Brooklyn Tea Party activists issued an open letter to Assemblyman Steven Cymbrowitz, calling on the Sheepshead Bay politician to create obstacles for the proposed 2812 Voorhies Avenue mosque.
John K. Press, president of the Brooklyn Tea Party, writes:
The Board and Standards and Appeals Chair, Meenakshi Srinivasan, has promised to render, “decisions that respect the character and context of neighborhoods.” A large proportion of the residents on Voorhies are Jewish. Having an organization that preaches hate against Jews move into the neighborhood would greatly disrupt the neighborhood character and quality of life for the current residents.
I implore you to step into this process in any way you can to slow down the permit granting process. This will allow you time to vet the buyer. And, if the concerns about the MAS prove baseless, we recognize that they should be welcomed as good neighbors.
A staffer from Cymbrowitz’s office said they are mulling over an official response, but nothing has been decided yet. Cymbrowitz’s district ends at Voorhies Avenue and East 23rd Street; the proposed mosque will be in Assemblywoman Helene Weinstein’s district.
“[The Assemblyman is] dedicated to his community, as opposed to what’s happening other places, in terms of focusing his efforts,” the staffer told Sheepshead Bites.
Graffiti underneath the train overpasses is nothing new, but I saw this piece of street art up today in a few locations. Could it be a new artist is plastering the area? Or is our favorite Red Fish Smoking back with some new installments? It certainly looks to be in his style, and is the same sort of sticker he’s been using for some time. Is it wrong that I actually kind of like this one?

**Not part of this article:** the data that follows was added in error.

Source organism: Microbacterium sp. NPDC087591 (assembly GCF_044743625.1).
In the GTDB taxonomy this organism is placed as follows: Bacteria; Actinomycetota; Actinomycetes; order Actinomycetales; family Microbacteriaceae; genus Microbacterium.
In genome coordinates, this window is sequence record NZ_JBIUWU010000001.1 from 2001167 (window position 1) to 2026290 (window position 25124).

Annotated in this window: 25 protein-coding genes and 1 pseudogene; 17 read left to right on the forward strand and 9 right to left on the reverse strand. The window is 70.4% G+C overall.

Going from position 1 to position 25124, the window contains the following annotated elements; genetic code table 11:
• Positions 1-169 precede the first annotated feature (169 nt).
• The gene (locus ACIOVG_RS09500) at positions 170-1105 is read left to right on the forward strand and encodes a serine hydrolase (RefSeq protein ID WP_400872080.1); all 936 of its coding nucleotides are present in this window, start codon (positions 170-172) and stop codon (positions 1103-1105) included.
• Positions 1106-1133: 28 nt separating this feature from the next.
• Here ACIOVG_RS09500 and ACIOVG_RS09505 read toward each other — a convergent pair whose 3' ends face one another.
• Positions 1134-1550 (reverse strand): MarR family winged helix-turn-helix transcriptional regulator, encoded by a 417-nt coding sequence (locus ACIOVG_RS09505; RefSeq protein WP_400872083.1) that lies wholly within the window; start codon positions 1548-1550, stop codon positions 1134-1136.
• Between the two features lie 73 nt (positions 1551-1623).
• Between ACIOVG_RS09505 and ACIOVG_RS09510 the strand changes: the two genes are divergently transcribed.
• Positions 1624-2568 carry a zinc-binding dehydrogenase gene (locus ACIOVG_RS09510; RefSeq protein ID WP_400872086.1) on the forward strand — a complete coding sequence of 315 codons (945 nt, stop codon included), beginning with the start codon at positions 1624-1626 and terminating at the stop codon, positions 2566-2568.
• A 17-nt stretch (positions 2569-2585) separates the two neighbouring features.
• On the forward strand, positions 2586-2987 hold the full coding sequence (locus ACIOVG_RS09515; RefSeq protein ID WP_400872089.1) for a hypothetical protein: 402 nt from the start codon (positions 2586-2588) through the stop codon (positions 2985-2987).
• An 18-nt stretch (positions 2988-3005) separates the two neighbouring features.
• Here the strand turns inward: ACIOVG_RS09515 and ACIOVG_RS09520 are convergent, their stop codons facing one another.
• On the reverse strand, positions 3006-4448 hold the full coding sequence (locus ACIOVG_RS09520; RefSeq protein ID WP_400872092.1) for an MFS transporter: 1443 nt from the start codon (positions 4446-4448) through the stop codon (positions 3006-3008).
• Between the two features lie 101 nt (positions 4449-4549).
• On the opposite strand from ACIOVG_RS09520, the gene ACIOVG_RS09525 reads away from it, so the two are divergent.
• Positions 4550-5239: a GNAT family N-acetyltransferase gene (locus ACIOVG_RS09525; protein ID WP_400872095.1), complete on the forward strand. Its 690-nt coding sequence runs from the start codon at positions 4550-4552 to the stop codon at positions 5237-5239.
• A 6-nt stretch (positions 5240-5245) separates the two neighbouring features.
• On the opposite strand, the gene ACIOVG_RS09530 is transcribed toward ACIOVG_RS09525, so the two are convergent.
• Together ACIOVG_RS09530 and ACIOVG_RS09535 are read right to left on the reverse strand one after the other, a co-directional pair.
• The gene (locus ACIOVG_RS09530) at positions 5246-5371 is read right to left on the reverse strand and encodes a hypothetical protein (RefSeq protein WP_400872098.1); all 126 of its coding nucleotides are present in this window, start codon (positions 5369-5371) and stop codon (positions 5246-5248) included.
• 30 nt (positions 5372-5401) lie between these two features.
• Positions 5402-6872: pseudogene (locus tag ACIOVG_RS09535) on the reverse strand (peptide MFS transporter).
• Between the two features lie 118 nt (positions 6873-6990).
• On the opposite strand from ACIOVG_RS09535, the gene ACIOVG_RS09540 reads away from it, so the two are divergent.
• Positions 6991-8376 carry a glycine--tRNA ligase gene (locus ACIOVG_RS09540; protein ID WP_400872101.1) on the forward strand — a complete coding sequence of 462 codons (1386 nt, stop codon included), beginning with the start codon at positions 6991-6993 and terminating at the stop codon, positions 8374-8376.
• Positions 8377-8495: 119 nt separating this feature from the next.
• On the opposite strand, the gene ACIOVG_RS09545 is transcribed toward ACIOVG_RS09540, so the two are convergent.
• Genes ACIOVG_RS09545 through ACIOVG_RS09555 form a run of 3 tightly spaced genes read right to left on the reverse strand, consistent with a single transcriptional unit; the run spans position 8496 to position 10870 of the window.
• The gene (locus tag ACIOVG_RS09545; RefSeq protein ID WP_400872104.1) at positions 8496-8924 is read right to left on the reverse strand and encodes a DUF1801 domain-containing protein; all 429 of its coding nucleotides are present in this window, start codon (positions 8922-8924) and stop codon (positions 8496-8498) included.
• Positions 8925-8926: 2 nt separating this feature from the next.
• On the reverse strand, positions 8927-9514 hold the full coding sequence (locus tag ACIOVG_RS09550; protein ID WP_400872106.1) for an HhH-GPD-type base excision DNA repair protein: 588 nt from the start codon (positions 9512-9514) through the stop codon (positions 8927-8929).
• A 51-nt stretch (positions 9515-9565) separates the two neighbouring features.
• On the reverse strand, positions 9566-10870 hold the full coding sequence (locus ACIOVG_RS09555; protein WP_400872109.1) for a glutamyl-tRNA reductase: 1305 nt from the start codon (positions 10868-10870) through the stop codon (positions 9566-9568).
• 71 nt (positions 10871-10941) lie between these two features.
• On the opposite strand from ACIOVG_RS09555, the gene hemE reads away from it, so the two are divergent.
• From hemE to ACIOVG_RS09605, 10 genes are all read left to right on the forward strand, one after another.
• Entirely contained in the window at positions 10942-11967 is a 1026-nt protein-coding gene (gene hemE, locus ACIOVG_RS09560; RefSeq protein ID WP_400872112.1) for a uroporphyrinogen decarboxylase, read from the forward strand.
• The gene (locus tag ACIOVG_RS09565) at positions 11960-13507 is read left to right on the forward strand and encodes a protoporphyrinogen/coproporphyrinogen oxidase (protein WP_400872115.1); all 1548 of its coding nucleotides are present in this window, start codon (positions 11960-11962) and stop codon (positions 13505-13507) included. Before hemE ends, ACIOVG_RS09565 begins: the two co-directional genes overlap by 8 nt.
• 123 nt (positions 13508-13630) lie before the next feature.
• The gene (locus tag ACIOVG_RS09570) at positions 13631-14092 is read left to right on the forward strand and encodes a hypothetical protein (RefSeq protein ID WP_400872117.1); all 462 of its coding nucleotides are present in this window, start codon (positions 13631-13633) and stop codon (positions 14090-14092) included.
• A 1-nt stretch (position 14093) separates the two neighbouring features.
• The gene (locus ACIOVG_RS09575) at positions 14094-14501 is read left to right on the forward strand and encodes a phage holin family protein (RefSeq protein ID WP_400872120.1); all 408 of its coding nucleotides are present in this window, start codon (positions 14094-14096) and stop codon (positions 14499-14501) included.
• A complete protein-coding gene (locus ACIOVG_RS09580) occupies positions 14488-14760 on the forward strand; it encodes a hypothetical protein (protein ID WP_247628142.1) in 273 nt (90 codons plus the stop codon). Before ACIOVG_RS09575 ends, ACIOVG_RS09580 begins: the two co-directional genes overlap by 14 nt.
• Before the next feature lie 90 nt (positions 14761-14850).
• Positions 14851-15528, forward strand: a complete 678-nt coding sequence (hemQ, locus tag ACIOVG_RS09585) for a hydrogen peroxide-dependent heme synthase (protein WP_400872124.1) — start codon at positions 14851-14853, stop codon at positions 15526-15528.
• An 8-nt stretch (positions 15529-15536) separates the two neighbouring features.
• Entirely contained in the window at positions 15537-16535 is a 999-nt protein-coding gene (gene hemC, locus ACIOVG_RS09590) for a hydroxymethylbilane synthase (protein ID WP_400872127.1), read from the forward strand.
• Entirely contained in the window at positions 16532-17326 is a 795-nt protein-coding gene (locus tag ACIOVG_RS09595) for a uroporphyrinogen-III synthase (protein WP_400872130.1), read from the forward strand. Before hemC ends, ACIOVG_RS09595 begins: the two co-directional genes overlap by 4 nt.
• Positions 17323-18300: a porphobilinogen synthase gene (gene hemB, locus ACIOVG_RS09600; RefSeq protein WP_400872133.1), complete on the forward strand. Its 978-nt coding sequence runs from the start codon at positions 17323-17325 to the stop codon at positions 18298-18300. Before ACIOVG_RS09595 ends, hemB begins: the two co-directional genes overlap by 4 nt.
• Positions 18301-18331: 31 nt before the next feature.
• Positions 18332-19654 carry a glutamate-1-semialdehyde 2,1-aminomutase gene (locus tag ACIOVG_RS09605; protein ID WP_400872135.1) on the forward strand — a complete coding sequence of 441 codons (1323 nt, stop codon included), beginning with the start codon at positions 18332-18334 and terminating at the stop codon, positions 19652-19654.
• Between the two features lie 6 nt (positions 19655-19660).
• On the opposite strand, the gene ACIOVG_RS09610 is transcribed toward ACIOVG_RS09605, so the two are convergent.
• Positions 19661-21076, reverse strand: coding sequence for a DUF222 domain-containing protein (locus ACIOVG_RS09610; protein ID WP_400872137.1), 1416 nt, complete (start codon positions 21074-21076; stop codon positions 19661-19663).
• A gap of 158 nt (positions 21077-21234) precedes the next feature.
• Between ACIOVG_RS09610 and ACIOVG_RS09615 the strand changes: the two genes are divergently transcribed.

Community District Education Council 22 (CDEC22) is having its annual membership meeting this Thursday, July 22.
The Council is a 12-member board responsible for communicating the needs of local schools, their leadership teams, and parent-teacher associations to the Chancellor and the Panel on Educational Policy.
The group is offering free giveaways for back to school, and they’re also asking for suggestions, concerns and feedback for future meeting topics.
CDEC22 will be voting in the annual officers at this meeting and discussing upcoming events for the year. There are currently two vacancies on the Council.
When: Thursday, July 22 at 7 p.m. Where: 5619 Flatlands Avenue – Room 115
Fore more information, contact (718) 968-6111, email@example.com or firstname.lastname@example.org
Refreshments will be served.
Those who’ve been reading Sheepshead Bites for a long time know that one of our pet peeves is the lack of art and music in Sheepshead Bay. Scratch that – it’s not so much the lack of those things as the absence of any organization or infrastructure to promote cultural activities in the neighborhood. One thing we’ve learned here is that there’s an abundance of creative, talented people in our ‘hood, but there’s no local outlets.
Wait, scratch that, too. There is Arthur Melnick and the Brooklyn Streetcar Artists’ Group (BSAG). We first told you about BSAG last September, when they held their first exhibit at Coney Island Hospital, featuring 49 installments from 22 local artists.
Melnick, the group’s director, and the BSAG coalition returned to Coney Island Hospital on June 4 with a larger exhibit. The opening featured performances from musicians and a silent auction to raise funds for victims of the earthquake in Haiti. The exhibit remains open to the public on the second flood of the hospital’s main building until the end of the summer.
Over this one we’re feeling pretty silly. Here we are, constantly complaining that we need more outlets, and when Melnick invites us to the opening it ends up falling through the cracks. So to Melnick, BSAG and our readers, we apologize. Above is a video report produced by Bay Currents in lieu of our own coverage.